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Joys of Age-Grade Coaching: Start of a New Season (Part 1)

rugby totsFive more sleeps! A new season starts on Sunday and for the first time in a few years I’m especially excited and enthusiastic at the prospect, so much so that I’m counting the days just as I hope my players will be. Five more sleeps… can hardly wait!

The reason for the extra excitement and anticipation is that this season, I have the under 9 squad. The players I’ve been nurturing for the past two years will be ditching their TAG belts in a formal handover ceremony, and starting contact rugby mostly for the first time.

It’s a significant stage in a player’s career and one that’s vitally important to manage correctly as a coach. Indeed, I consider it a privilege to be able to guide young players through an experience that some view with a certain amount of trepidation.

The right input from me and my colleagues at this stage can make all the difference, meaning players learn to love the rough and tumble side of the game and carry on that love through long-playing careers as adults.

One thing that’s going to help massively is the adoption of the New Rules of Play. Previously, the transition from U8 to U9 meant learning about rucks, mauls, scrums and line-outs in addition to tackling. This represented a massive learning curve and meant that only the very talented players, the ‘naturals’, were able to pick up all these skills adequately. Maybe 80% of your squad would be struggling with one or more aspects of the game, and those for whom most of it was a struggle would eventually give it up. With player retention being a vital objective for coaches, this made it far harder to achieve the right kind of success.

The New Rules have simplified the game, reducing to 7-a-side from 9 and stripping out everything bar the tackle for U9s (the rest is brought in progressively over the following three seasons so that by U13, the whole game is in place). All I need to worry about now is how to tackle and be tackled, and what to do afterwards. With the ruck and maul removed, the contest for possession also goes and the defending side has to allow the attackers to move the ball on from the tackle area. In fact, it’s not far removed from another form of rugby, very popular here in West Yorkshire, which places the focus on ball-handling skills and solid defence.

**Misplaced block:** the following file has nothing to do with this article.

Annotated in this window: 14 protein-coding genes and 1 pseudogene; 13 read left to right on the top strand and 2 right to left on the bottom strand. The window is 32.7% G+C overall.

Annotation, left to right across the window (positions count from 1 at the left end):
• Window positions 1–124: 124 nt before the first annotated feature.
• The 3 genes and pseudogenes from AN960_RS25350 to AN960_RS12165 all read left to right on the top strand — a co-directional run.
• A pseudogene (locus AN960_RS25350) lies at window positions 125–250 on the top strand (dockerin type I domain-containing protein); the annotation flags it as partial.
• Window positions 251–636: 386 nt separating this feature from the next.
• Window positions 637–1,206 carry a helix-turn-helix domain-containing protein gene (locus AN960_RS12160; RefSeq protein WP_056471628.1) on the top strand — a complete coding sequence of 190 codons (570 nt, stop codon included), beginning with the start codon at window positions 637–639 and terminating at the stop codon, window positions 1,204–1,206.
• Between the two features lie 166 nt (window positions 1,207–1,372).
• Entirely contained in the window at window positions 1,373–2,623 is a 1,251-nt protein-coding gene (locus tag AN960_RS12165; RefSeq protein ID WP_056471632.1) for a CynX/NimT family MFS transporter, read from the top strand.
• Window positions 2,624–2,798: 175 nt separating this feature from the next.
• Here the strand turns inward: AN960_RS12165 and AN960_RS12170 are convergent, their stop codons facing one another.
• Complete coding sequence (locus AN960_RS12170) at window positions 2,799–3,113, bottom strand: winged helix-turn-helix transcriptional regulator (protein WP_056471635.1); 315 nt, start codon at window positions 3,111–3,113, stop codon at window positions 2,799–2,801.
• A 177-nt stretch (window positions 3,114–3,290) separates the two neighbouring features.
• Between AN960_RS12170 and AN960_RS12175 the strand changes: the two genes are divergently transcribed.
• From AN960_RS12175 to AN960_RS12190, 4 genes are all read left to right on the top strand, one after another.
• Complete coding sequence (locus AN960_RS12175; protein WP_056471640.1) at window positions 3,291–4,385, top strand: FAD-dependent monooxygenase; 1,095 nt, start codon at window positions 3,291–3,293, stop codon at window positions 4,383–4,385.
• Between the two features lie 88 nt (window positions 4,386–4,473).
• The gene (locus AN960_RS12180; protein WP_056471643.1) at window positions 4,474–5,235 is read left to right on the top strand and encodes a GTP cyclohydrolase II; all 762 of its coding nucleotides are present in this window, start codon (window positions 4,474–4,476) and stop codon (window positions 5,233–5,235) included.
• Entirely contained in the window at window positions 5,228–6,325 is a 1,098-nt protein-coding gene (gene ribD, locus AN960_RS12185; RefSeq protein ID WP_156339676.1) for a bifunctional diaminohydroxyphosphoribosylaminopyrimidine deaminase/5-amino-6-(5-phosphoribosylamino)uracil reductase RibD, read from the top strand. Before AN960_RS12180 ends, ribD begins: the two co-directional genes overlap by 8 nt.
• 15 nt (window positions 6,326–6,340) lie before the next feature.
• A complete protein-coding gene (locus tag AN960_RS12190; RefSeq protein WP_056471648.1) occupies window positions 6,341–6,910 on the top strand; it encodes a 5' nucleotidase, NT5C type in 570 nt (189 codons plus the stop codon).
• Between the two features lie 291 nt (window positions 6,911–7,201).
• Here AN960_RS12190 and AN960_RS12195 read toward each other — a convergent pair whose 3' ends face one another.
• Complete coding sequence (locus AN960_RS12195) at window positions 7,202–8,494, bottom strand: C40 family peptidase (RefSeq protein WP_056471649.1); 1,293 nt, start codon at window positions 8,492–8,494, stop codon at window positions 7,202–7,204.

The counties along the M62 corridor were the last to adopt New Rules, I think out of a fear that we were switching to ‘rugby league-lite’ as one coach described it, and that as a result we would lose players to the 13-a-side game. I see it as more of an opportunity though; firstly, to focus on developing our players’ skills in manageable chunks, and also to attract players from rugby league who want to play rugby in winter as well as summer, and who won’t find the game so alien.

So that’s why I’m feeling so enthusiastic about the coming year. I’ve sent out my briefing e-mail for Sunday and already had three replies indicating that my players are also raring to go. The best of them read as follows:

“…see you on Sunday for the new season (Anna already has her kit laid out in preparation!).”

When your players are as excited about it as you are, that’s half the battle won already, and just one of the many joys of being an age grade rugby coach.

About DB9

Dave Beal played rugby league and rugby union for schools, colleges and clubs in his native West Yorkshire, as well as in Nottingham, Dorset and France, before having to retire through injury at 27. For the last 9 years Dave has been a junior coach at National 3 North side Huddersfield where he is about to launch his new U9 squad into the world of contact rugby. A level 1 coach and ELRA 2 referee, Dave is passionate about passing on all that is good in the game of rugby to the young players in his care. To read more of Dave's thoughts about rugby, follow his blog at . View all posts by DB9

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